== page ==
The Chic legend looks back on a lifetime of cheating death over Abbey Road chilli.
Nile Rodgers is connected. Not in a million-followers-onInstagram fashion, but in an honest-to-God, you-knowwho? way that puts him at the very centre of popular culture. The list of guests on It’s About Time, the first album in 26 years from his band Chic, reads like a directory of pop, new and old: Elton John, Janelle Monáe, Craig David and Stefflon Don. But he bats away any suggestion that he’s the most hooked-up person in music. “Nah man, it’s probably Beyoncé and Jay Z,” he says. We’re lunching in the courtyard of Abbey Road Studios in North London. An overhanging tree provides scant relief from the sun, and he inches around the table in an attempt to stay in what shade there is. Over the next hour Rodgers will totally undermine his own assertion that there are people out there with better contact books than him. The 65- year-old regales Q with tales of cracking jokes with Stephen Hawking (“He took 10 minutes to get to the punchline, but when he did it was so funny”), “making out” with Madonna on her 36th birthday (“To her it was a joke. To me, I don’t know what it was. That was the night I quit drugs for good”) and rubbing shoulders with an obnoxious property magnate named Donald J Trump in the ’ 80s. “Oh, I met him a lot back then,” says Rodgers. “But when he’d sit at your table, you’d go to the bathroom cos he was a jerk.” He’s spent a lot of time at Abbey Road in recent months, recording much of It’s About Time here. In April, he was appointed the studio’s first Chief Creative Advisor. His plate is piled with food from the studio canteen: freshly cooked beef chilli, a pile of salad leaves, tomatoes. Healthy eating helps him stay on top of his diabetes, one of several health issues he’s faced recently. “I had a secondary bout of cancer last year, which seems to have gone,” says Rodgers, who was first diagnosed with the disease in 2010. Lean and healthy today, he has the air of a man who’s not planning on going anywhere any time soon. But when he does finally check out, he can do so knowing his has been a life well lived. Fifty years ago, he was a skinny, martial arts-fixated kid who had just signed up for the Harlem chapter of the Black Panther party. “Cos I knew goju karate, they asked me to train everybody,” he says. “So I did. And I got promoted to sub-section leader that day.” Rodgers and his fellow Panthers worked as community activists. “We’d distribute food that would have been thrown away to kids who were so poor they couldn’t afford to eat.” A decade later, he found himself in the epicentre of the disco explosion with Chic. Heroically debauched New York nightclub Studio 54 was his second home – or, more specifically, the women’s bathroom was. “I would spend the whole night in there. I can still smell the perfume. Then after the club closed, we’d go upstairs to Steve’s Rubell, owner] office and do drugs. That was fun.” Rodgers was an enthusiastic consumer of narcotics. Too enthusiastic sometimes. He reckons he’s overdosed and “died” eight times. “First time, I woke up and thought, ‘Who redecorated my apartment with fluorescent lights?’ I didn’t know I was in hospital.” He recalls a doctor telling him that if he couldn’t stop getting high for himself, he should stop getting high for the people who worked hard to save him. “I thought, ‘Wow, you’re right’,” he says. “And I didn’t take a drink or drug for two weeks.” Another brush with death came at home a few weeks ago. Rodgers was running upstairs to his studio when he tripped over a step. “I hit the bridge of my nose at a 90 degree angle,” he says. “Poosh, blood everywhere. The doctors said one inch lower and I’d have lost my teeth, one inch higher and I’d be gone.” His plate is almost empty and he’s run out of shade. His manager stands behind him, trying to get his attention. Rodgers is working with a young British singer-songwriter named Kyan and there are upcoming Chic shows to think about. “I like to keep busy,” he says with a grin. “Keep myself out of trouble.” There’s music to play and people to connect with. The Grim Reaper will have to wait a while longer yet.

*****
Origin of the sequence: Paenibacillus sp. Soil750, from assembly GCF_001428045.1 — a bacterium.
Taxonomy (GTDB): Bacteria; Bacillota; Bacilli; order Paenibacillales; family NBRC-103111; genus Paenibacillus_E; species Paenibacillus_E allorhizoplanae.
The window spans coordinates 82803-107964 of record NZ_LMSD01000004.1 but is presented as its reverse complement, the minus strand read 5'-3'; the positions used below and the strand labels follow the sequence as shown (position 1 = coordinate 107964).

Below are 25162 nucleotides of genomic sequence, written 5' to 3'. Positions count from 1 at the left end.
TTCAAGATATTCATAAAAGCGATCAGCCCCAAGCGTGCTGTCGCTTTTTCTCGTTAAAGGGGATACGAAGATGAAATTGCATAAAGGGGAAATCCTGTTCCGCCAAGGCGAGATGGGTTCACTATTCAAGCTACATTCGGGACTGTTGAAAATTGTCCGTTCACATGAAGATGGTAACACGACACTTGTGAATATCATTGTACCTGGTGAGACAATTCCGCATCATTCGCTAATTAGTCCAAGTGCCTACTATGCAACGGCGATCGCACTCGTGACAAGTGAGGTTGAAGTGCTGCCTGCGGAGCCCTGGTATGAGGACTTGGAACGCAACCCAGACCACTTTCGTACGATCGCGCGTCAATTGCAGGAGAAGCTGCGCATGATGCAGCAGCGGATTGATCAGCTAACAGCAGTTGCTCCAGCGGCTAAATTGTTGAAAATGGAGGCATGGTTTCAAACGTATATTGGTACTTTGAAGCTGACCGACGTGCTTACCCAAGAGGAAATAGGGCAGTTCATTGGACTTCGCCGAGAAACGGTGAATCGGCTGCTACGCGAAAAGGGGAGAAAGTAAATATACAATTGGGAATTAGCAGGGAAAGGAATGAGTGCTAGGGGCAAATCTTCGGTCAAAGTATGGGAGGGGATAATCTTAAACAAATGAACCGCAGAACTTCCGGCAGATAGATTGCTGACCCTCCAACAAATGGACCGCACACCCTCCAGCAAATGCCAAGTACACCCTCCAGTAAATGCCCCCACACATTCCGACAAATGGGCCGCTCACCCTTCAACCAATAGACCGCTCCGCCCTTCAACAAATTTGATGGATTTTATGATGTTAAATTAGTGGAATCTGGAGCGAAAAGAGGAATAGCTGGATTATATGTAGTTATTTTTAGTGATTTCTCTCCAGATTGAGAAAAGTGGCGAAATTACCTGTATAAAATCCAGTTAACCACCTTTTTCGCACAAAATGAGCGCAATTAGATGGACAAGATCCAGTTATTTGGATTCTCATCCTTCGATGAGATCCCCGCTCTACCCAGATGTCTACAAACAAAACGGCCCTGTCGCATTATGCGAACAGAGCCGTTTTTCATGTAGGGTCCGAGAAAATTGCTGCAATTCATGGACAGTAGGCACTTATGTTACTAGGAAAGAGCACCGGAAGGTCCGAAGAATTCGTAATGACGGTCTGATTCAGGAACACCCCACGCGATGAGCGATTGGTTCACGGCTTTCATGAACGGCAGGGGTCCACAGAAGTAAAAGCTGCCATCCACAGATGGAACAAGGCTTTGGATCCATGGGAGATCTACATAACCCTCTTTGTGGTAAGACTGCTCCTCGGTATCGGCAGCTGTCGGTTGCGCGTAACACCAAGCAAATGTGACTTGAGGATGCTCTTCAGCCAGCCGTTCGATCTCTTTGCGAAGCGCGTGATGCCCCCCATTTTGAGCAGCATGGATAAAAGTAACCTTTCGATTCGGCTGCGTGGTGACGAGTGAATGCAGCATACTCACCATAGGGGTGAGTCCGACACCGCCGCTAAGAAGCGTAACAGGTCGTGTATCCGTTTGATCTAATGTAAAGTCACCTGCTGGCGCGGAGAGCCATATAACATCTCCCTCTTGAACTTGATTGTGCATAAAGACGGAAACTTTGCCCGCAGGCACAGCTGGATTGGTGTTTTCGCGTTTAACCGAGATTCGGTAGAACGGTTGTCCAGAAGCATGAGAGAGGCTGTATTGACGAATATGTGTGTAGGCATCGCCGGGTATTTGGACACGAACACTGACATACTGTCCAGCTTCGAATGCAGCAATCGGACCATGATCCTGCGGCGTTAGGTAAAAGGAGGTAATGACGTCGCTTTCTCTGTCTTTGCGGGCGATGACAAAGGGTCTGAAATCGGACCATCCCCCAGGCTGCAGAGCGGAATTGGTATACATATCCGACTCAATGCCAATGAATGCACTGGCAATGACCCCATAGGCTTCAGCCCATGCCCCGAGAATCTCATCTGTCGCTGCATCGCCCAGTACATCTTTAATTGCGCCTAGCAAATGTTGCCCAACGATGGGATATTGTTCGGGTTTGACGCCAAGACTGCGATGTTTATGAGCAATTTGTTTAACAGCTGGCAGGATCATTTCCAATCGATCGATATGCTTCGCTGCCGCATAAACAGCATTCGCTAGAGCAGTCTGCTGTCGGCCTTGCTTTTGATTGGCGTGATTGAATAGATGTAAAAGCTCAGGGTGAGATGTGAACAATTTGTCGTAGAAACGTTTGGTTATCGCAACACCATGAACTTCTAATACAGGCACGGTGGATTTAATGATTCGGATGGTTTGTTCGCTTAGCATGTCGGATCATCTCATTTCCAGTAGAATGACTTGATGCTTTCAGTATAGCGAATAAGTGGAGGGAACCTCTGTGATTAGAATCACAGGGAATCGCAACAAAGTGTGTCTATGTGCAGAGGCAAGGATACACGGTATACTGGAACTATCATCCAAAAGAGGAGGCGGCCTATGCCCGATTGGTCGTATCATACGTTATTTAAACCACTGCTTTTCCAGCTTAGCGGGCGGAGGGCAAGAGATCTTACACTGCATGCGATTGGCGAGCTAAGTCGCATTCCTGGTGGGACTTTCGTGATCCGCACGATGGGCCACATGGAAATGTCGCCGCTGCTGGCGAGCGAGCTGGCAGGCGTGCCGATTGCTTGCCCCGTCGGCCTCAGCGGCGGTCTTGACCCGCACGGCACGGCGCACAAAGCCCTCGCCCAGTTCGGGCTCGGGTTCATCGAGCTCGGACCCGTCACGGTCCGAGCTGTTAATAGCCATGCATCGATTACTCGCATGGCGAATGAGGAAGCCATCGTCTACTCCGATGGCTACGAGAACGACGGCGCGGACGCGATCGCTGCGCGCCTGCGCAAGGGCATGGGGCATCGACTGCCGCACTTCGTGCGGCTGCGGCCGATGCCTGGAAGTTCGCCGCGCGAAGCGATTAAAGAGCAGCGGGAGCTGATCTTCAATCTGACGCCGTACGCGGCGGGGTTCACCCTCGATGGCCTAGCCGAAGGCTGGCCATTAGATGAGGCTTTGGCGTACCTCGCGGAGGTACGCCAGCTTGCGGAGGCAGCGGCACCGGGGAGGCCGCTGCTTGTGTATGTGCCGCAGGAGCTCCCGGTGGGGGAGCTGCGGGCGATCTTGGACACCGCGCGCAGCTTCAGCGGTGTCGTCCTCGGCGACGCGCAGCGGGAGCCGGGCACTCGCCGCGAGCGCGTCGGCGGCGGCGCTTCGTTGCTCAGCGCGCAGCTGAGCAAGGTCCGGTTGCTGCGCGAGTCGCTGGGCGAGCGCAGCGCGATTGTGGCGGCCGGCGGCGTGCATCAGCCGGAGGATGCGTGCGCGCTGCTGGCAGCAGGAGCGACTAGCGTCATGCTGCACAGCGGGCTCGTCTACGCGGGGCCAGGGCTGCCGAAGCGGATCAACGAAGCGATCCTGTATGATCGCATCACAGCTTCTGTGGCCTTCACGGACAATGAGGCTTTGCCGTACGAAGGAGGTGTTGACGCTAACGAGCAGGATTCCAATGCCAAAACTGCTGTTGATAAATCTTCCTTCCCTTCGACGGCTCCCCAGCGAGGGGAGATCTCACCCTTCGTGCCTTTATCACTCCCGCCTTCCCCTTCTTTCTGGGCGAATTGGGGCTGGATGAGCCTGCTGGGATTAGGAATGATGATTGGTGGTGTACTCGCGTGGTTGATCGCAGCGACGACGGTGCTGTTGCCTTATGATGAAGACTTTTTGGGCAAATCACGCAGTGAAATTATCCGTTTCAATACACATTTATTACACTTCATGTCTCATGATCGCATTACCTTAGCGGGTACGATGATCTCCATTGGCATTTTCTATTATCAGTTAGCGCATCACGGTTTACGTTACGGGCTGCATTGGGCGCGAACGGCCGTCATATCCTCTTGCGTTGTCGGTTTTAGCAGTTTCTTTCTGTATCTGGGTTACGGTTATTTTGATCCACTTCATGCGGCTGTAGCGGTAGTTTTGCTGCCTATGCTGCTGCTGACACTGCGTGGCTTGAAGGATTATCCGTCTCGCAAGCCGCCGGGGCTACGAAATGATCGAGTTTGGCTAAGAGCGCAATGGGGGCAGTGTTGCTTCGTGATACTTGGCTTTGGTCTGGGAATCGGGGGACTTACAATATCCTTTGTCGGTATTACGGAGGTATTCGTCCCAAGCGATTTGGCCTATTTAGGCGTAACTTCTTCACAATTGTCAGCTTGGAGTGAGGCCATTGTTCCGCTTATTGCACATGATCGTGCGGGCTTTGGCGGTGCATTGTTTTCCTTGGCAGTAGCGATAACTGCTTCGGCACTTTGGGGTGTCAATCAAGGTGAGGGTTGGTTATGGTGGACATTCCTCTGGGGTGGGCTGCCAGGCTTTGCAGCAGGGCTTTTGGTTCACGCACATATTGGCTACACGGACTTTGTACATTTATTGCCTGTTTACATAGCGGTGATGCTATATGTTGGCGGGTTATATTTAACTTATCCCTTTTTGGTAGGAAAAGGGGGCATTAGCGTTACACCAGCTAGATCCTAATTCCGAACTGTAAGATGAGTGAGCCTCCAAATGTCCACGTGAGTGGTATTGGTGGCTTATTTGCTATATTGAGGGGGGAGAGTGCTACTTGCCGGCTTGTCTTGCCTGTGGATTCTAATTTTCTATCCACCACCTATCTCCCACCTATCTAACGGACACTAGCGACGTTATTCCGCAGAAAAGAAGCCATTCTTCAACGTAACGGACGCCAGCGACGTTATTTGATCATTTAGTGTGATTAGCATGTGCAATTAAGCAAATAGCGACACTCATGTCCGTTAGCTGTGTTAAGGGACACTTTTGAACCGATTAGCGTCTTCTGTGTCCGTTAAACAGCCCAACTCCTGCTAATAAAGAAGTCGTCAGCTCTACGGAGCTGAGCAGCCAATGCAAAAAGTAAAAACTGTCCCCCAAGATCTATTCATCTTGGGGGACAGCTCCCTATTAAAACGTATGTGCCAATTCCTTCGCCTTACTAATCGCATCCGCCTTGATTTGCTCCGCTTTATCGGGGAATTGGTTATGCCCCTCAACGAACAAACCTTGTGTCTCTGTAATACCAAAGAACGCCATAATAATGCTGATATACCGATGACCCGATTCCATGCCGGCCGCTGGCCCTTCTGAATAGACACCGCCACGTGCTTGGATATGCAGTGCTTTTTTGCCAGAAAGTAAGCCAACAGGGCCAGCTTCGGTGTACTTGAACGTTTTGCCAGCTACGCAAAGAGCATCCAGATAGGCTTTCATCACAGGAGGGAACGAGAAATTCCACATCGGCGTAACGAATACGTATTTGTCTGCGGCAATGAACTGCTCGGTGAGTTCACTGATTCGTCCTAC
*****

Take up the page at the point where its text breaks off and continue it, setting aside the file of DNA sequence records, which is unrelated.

“I would spend the whole night in the women’s bathroom at Studio 54.”
These are the good times! Nile Rodgers escapes the heat at Abbey Road, London.